After getting some advice from refuge staff about canoeing, we drove down a gravel road that par- allels the river to a launch site at Mac’s Bend. While we readied the canoe for launching, a few Canada Geese flew in, honking loudly, and landed in the river. After putting our boat in the water, we paddled upstream to test the current. It wasn’t difficult to paddle against the broad, slow-moving river, so we turned and headed downstream toward the lake. Silver Maples (tolerant of seasonal flooding) over- hung the banks of the river, their leaves just beginning to turn color. As we cruised along, we saw Great Blue Herons at regular intervals, standing motionless in the shallow water along the shore stalking prey. Kingfishers flew out from the trees, making a rattling call. A breeze blew upstream, sparking small waves and chilling my hands; my husband had wisely worn neoprene gloves. Sunlight danced and glinted off the water.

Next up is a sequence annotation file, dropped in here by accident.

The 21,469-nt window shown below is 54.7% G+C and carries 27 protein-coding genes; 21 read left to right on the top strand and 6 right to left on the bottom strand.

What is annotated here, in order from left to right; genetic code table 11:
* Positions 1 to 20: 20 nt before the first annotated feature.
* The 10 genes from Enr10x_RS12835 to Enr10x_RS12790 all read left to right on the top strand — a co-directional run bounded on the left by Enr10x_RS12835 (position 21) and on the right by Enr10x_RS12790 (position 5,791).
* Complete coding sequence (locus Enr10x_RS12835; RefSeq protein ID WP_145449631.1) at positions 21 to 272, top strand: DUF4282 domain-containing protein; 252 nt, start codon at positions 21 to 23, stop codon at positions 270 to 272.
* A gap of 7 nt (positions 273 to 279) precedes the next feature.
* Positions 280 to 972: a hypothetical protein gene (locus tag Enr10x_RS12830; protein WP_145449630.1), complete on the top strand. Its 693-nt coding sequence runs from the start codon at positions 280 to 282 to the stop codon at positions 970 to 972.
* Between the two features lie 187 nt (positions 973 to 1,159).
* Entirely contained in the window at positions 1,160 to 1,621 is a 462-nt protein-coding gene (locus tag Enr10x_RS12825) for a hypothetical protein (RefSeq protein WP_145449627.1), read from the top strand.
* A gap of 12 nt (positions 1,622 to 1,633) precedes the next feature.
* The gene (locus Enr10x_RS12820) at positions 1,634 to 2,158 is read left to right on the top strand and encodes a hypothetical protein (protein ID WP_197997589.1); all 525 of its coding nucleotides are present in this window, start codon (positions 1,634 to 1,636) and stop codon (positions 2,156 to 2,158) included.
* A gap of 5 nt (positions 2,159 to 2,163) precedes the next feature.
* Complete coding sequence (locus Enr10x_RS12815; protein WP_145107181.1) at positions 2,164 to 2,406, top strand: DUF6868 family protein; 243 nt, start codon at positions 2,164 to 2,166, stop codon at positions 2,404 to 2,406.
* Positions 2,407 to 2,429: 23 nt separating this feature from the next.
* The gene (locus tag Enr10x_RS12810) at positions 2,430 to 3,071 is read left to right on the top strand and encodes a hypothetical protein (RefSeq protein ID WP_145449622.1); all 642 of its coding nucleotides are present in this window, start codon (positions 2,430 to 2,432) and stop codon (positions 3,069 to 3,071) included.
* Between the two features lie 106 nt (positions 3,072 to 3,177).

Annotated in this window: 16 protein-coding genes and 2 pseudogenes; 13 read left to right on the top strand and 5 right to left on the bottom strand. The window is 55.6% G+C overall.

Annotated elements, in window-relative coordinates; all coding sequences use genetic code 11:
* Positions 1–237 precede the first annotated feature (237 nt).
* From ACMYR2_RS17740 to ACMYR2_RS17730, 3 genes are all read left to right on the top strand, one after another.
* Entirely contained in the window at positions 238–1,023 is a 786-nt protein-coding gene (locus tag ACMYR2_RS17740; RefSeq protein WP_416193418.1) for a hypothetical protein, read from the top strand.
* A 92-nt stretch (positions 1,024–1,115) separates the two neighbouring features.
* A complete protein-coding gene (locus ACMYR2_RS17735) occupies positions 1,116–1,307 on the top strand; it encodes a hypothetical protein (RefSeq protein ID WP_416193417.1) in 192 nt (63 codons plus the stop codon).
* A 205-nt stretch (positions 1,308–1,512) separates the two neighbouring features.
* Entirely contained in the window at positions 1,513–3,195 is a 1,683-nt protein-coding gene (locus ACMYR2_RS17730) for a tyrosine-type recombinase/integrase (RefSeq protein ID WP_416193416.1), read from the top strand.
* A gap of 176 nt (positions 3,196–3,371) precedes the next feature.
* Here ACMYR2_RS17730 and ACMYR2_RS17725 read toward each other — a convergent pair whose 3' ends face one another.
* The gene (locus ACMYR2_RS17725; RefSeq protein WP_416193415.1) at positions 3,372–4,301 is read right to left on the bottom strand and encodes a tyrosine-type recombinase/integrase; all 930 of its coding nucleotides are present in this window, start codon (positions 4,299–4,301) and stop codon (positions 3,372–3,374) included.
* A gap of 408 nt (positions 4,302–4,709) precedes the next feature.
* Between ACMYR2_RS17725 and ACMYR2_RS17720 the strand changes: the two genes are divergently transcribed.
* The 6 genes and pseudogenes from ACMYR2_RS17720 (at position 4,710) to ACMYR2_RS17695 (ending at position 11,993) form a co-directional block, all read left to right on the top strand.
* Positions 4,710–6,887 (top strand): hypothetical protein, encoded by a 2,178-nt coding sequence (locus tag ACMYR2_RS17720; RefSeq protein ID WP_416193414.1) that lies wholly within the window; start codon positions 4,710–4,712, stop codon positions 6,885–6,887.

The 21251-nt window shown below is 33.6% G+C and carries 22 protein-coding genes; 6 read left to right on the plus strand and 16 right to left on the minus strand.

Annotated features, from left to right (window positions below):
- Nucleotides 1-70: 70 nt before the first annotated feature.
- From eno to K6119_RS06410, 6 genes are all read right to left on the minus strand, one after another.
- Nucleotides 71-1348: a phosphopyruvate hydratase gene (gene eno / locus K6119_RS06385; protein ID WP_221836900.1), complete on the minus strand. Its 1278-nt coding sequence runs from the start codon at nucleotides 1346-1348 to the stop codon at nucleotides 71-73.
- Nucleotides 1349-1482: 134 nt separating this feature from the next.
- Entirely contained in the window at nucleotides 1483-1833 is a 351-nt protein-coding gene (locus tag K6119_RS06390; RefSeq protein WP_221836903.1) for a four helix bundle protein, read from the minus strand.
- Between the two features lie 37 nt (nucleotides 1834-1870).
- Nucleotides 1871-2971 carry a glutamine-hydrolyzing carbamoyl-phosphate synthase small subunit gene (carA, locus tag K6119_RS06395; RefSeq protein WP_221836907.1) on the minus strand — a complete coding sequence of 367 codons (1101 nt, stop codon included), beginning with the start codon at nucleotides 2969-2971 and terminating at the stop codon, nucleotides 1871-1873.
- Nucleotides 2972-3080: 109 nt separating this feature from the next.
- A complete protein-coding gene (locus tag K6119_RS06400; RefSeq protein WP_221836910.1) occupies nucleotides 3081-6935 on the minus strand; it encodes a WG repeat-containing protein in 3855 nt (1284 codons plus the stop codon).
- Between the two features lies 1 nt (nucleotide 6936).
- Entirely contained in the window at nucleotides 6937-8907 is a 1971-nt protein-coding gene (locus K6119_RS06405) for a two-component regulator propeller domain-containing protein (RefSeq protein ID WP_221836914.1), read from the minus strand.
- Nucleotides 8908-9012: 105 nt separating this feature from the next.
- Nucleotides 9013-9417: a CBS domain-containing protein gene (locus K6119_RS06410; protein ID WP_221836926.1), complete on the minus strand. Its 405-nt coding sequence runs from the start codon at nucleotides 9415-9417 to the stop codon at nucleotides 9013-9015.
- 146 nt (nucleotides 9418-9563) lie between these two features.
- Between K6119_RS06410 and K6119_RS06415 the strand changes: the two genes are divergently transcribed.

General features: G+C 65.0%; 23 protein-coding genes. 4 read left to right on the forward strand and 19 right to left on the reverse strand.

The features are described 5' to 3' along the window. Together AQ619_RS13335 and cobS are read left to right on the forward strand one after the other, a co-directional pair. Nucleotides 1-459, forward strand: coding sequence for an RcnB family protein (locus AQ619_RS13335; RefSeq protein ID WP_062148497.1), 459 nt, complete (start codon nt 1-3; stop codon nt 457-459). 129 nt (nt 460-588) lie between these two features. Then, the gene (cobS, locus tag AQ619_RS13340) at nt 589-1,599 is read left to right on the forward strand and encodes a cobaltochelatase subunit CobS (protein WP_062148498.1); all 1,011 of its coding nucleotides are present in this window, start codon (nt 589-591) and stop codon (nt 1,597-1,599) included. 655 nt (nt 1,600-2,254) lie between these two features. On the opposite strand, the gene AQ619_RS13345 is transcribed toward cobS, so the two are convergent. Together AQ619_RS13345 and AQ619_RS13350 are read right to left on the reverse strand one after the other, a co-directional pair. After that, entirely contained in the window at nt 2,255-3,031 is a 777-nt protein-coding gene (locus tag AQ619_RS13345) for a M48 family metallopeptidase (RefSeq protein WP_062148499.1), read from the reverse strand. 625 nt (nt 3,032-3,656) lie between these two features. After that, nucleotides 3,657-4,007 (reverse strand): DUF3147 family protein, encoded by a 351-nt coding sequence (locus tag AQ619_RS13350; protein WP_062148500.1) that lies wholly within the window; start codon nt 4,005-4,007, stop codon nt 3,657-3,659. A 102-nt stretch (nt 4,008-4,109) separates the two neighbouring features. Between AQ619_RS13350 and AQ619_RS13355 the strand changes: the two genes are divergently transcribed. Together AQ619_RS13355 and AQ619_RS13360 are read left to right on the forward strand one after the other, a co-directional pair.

After about two miles, the river split into two channels. We stopped on a point between the channels (part of Metcalfe Island) for a break. As we snacked, we noticed large freshwater mussels underwater. One was turned on its side and was moving, almost imperceptibly, leaving a trail in the silt on the bottom. This was a revelation to me, as I never knew mussels could move. It was probably an Eastern Elliptio, the most common species here. Missisquoi has other species of rare mussels with colorful names like Giant Floater, Pink Heelsplitter, and Pocketbook. Mussel shells were scattered along the shoreline, evidence that other residents of the refuge such as raccoon and otter were enjoying this bonanza.